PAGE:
PCH 2.0 is a web based platform focused on providing assistance in care management for women diagnosed with a genetic predisposition for breast and or ovarian cancer.
As a UX Designer on the team, I worked closely with the founder to make key iterations of the current platform while establishing a new design direction. During the 4 week sprint process, I was involved in the product direction, research and synthesis, wireframing concepts and prototyping. Post project completion, I developed all high fidelity screens for personal exploration studies.
Read full UX case study here, or scroll to see the UI product development.
> Improve the patient experience of PCH users
> Key iterations and develop design direction
Our user group were highly motivated healthcare consumers diagnosed with BRCA1 and BRCA2. These women are mostly under the age of 55 and began their care journey based on a history of cancer in the family. They are also very proactive in managing their health but struggle with continuous anxiety. The question became:
How might we empower women with genetic predisposition for cancer through a confusing healthcare system to feel confident in their care coordination?
The dashboard was a new design direction that our research pointed our team towards. Patients could manage and plan their care while tracking symptoms all in one place. Upcoming events are also kept easily visible, and users have full access to their medical history and records as well as their cumulative symptoms chart ready to share with medical professionals.
Through user testing we discovered that users were expecting the care planner to be set as the dashboard rather than a separate tab as in the 1.0. We tested several concepts for how the care planner could look like and function and found that a familiar planner layout resonated best with users.
The symptoms tracker was a feature that was in direct response to a user pain point where they struggled to remember or keep track of all their symptoms when preparing to go to their doctor. The ability to easily log symptoms and add notes were very well received by users.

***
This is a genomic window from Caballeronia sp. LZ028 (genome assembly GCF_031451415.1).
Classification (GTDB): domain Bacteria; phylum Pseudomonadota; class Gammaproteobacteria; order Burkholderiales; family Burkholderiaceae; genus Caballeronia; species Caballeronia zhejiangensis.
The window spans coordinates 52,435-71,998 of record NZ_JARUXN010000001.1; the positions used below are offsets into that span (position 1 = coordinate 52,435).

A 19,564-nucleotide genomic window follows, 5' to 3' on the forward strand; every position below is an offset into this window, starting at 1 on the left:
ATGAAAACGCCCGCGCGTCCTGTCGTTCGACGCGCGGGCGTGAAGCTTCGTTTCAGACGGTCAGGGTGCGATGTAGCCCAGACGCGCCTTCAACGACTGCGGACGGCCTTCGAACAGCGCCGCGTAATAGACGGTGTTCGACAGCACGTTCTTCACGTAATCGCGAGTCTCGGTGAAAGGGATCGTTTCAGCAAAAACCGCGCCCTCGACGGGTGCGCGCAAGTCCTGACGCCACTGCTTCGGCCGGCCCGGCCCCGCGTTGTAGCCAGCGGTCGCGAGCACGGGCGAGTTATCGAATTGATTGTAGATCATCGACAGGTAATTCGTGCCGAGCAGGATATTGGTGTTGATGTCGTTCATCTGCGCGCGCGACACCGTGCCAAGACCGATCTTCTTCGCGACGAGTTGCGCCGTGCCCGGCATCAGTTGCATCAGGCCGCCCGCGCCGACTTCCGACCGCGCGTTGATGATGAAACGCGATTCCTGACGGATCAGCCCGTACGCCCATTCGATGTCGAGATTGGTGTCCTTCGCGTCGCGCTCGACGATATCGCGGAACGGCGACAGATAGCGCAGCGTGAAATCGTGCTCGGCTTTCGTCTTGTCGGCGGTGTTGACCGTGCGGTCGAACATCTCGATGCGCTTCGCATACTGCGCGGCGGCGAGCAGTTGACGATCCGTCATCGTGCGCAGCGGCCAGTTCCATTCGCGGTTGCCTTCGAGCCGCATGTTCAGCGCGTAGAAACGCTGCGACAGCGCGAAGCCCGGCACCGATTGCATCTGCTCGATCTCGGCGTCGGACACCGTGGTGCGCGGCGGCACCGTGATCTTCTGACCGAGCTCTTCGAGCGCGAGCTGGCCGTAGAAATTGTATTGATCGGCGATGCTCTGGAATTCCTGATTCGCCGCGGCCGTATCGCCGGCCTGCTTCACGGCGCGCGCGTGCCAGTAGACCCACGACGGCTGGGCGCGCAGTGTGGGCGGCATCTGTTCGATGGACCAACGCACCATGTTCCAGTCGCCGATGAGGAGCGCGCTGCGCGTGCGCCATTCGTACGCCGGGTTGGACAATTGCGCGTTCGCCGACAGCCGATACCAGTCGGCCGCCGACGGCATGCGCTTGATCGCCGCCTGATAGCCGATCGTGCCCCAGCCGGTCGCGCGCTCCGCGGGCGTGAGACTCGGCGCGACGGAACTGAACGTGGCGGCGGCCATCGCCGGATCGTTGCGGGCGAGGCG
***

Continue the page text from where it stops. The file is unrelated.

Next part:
Another user pain point we uncovered was based on the lack of communication between medical departments. Users would often scramble to collect all their documents of their medical history, so we created a records tab within the dashboard for ease of access that is downloadable to print or share.
The community was also part of the new design direction derived from user research. Users emphasized feelings of isolation and revealed needs for a community that could encourage and journey through their diagnosis together. Wireframes for a community blog and forum were tested and users found the forum to be more useful as it opened up a platform for que
Implementing a community feature tested immensely well as almost all of our users were seeking some sort of an emotional support system. The categories were sorted based on user interviews where we asked what were the most important topics for the users.
Within forum posts, users stated clear needs for certification of medical professionals to be able to trust what is being written. Learning to design trust building elements were critical for users who are often unsure of what information to trust.
Throughout the research process, we learned that almost all patients have some thread of resources they found but have yet to create a base to keep all of them. This was especially important for many of our users who try to cope with their diagnosis through extensive research but need a platform to organize the diverse range of resources they collect.
Here users can copy and paste information they found from the sources they normally use. Select topics such as this "Understanding Risks" page will be internal content generated by PCH's Advisory Genetic Counselor. With basics covered by PCH, users can edit and add new topics or resources as they find fit.
Often, when going through resources, users end up with a lot of questions that they want to compile to ask their doctor at the next appointment. This notes feature tested strongly as users appreciated having a commonplace for all their questions based on the source.
We found that users typically use Pinterest to have a board of links they find helpful in relation to a specific topic. The familiarity and commonplace of all things related to their diagnosis also tested very well during usability testings.